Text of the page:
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Today I came across a very strange message when today i double click the drive WHICH HAS NTFS FORMAT it give me this message THAT AUTHENTICATION IS REQUIRED TO MOUNT A DEVICE I know with root user password u can do this but I have not set the root user password and I don't know the default one.

So can any one tell me how to solve this issue. Graphically and through command Line.

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And same thing happen when i tried to install a theme , terminal slapped me with this message " umairmustafa is not in the sudoers file. This incident will be reported."

What on earth is going on.

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1 Answer 1

up vote 3 down vote accepted

It sounds like you may have removed yourself from the "sudo" group - did you edit your user group memberships recently? In order to use sudo, you need to be a member of this group, or specifically added to the sudoers file. However, if you remove this group membership, only someone with root authority can add it back or make a change. You won't be able to install anything new, either.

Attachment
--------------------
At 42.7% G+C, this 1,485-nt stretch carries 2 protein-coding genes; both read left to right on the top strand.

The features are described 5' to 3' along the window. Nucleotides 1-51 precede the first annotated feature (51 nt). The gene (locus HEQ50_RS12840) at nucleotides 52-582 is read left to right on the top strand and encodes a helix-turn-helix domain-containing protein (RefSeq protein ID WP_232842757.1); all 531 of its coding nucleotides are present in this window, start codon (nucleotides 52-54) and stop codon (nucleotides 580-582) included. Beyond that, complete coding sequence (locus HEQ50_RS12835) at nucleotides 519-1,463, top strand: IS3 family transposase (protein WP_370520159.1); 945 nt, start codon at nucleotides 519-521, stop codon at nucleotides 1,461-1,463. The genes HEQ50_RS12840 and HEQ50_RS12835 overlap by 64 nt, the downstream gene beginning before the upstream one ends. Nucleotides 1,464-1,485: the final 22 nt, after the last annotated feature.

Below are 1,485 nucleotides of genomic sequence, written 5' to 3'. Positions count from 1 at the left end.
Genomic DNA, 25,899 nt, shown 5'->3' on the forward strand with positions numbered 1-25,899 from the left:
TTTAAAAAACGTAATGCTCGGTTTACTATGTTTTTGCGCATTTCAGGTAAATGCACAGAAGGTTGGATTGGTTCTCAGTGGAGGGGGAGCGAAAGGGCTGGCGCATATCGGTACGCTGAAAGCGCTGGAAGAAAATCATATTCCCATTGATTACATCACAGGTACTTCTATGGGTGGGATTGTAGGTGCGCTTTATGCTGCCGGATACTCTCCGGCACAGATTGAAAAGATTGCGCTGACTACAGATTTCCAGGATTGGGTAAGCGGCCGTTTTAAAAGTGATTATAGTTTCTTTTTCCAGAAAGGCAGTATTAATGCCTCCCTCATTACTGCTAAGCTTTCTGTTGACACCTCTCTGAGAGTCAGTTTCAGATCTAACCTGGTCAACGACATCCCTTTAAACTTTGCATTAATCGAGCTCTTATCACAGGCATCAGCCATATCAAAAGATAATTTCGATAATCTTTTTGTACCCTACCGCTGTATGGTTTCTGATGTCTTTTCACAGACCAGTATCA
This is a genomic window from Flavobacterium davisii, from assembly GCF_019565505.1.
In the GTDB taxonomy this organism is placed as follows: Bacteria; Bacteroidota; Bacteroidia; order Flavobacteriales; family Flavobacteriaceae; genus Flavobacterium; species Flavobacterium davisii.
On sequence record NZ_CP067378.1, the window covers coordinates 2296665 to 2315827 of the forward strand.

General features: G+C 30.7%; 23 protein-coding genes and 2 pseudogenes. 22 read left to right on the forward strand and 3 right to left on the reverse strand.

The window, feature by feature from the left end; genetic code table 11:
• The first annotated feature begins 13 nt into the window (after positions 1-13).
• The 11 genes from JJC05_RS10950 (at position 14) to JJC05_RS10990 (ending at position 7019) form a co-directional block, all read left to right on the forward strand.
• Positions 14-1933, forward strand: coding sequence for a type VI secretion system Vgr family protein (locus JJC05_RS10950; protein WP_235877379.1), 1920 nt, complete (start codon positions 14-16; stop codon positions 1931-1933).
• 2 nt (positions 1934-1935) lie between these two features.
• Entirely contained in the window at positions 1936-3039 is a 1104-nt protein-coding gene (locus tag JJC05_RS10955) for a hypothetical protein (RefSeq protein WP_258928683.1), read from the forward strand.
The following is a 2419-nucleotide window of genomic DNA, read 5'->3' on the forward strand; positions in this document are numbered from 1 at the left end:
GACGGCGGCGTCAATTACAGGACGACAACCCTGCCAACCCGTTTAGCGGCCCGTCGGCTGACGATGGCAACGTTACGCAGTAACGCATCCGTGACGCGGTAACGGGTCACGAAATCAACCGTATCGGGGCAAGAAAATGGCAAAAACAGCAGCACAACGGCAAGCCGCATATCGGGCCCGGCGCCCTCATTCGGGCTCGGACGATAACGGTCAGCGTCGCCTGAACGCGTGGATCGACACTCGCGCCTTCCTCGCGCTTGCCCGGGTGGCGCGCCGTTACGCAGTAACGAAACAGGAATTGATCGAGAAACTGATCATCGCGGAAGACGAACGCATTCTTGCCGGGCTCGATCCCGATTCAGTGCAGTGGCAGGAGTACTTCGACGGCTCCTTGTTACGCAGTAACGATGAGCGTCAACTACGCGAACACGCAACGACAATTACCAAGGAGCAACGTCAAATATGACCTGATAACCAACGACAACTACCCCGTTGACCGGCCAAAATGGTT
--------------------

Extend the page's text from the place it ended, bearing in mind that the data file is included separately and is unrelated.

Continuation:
Note that prior to 12.04, Ubuntu used the "admin" group instead of the "sudo" group, where Debian used the "sudo" group. So, if you upgraded to 12.04, it's possible that you may have been a member of the admin group rather than sudo. Either or both will work, but I'd imagine that "sudo" should now be the preferred group for administrative users.

To confirm if this is your problem, try entering "groups" at a commandline in the terminal. If you don't see either "admin" or "sudo" (one or both), then this is your problem. If you do see one of them, then you may need to directly edit your /etc/sudoers file (as root, of course).

But don't despair, there is a way to get around this, although it's not as simple as most people would like. You will need to gain root access, which can be done at startup with a little work.

First, you need to log in to a single user console mode: here is a good how-to for that. It tells how to fix a variety of causes for the problem you are having (apparently). It's slightly dated, and uses "admin" group instead of "sudo", so substitute accordingly.

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Great Help my friend Actually I did messed up with sudoers file . I was trying to add my user to virtualbox group. And ended in removing my own user from Admin group . First case did solve the issue. –  OmiPenguin Jul 3 '12 at 9:03
1  
Glad I could help. Your problem happens to a lot of people. That's the way to learn. Fortunately, it's not that hard to recover, and it's probably useful to know that someone with knowledge can gain full power over your system, so that you don't assume security that isn't really there. –  Marty Fried Jul 3 '12 at 15:39

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